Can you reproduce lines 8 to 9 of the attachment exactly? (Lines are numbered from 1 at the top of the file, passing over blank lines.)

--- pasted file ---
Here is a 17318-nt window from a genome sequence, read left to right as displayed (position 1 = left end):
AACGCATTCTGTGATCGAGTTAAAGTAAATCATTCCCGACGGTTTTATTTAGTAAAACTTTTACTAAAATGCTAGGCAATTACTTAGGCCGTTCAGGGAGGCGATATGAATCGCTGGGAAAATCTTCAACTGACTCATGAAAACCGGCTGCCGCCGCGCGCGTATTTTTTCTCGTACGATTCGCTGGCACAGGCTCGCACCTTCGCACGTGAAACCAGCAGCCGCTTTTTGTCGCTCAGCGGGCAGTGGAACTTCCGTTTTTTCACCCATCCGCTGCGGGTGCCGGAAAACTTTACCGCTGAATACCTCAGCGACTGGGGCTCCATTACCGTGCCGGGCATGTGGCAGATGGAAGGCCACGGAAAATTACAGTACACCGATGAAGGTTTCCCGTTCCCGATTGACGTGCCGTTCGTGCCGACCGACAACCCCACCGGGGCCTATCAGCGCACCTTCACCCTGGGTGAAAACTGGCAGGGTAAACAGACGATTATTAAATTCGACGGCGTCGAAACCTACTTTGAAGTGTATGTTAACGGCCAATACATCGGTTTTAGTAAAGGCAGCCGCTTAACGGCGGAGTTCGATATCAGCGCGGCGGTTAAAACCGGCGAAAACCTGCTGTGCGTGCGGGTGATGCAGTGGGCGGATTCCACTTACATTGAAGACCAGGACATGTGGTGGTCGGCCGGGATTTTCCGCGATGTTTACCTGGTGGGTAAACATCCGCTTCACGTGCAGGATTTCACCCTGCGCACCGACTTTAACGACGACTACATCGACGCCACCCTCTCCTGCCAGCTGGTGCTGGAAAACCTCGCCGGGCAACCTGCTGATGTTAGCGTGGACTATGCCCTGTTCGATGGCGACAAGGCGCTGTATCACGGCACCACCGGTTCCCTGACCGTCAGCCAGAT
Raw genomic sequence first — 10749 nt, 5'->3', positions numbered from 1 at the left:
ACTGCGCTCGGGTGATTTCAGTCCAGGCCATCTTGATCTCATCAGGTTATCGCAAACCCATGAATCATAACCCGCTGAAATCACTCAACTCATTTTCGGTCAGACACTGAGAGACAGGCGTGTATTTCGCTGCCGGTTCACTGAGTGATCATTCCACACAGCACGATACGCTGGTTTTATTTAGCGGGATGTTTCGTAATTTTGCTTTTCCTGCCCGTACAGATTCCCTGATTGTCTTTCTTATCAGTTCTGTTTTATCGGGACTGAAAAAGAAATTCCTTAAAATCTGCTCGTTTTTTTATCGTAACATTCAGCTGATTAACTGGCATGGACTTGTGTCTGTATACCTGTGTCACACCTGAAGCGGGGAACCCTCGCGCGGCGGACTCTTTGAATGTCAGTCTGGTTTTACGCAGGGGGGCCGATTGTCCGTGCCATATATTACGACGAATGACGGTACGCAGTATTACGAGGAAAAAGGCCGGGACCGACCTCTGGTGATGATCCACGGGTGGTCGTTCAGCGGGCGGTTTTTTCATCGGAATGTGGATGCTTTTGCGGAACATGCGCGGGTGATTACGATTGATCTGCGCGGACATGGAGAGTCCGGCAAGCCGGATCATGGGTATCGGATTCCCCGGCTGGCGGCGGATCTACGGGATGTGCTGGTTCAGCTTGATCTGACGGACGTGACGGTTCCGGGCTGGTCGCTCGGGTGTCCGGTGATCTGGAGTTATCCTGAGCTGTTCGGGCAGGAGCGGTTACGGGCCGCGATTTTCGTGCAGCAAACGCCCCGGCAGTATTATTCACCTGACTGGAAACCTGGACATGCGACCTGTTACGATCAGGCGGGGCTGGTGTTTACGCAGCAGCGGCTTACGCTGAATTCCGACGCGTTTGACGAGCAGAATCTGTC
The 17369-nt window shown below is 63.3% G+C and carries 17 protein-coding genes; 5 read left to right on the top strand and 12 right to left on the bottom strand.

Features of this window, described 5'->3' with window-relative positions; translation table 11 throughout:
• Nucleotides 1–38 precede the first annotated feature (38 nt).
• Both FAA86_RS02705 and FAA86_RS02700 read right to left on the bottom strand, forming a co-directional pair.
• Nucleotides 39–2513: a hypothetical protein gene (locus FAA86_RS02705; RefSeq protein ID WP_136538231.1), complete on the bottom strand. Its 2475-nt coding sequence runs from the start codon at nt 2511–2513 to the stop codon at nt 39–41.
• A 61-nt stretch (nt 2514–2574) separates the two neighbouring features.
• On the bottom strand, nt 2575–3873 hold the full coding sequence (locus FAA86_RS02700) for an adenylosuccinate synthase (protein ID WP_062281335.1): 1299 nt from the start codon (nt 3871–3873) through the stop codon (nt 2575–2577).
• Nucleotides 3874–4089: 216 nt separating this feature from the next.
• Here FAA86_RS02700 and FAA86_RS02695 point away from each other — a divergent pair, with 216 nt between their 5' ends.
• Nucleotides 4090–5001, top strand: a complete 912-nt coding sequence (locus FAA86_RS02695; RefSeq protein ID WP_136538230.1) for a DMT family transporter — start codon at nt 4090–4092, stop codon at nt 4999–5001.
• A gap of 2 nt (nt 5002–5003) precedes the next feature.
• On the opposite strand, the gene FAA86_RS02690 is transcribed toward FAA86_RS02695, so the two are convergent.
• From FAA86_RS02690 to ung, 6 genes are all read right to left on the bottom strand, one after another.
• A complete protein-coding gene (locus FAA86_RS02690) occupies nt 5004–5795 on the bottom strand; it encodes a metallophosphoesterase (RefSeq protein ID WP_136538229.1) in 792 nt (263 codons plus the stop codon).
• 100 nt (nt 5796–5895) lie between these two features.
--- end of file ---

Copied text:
• Both FAA86_RS02705 and FAA86_RS02700 read right to left on the bottom strand, forming a co-directional pair.
• Nucleotides 39–2513: a hypothetical protein gene (locus FAA86_RS02705; RefSeq protein ID WP_136538231.1), complete on the bottom strand. Its 2475-nt coding sequence runs from the start codon at nt 2511–2513 to the stop codon at nt 39–41.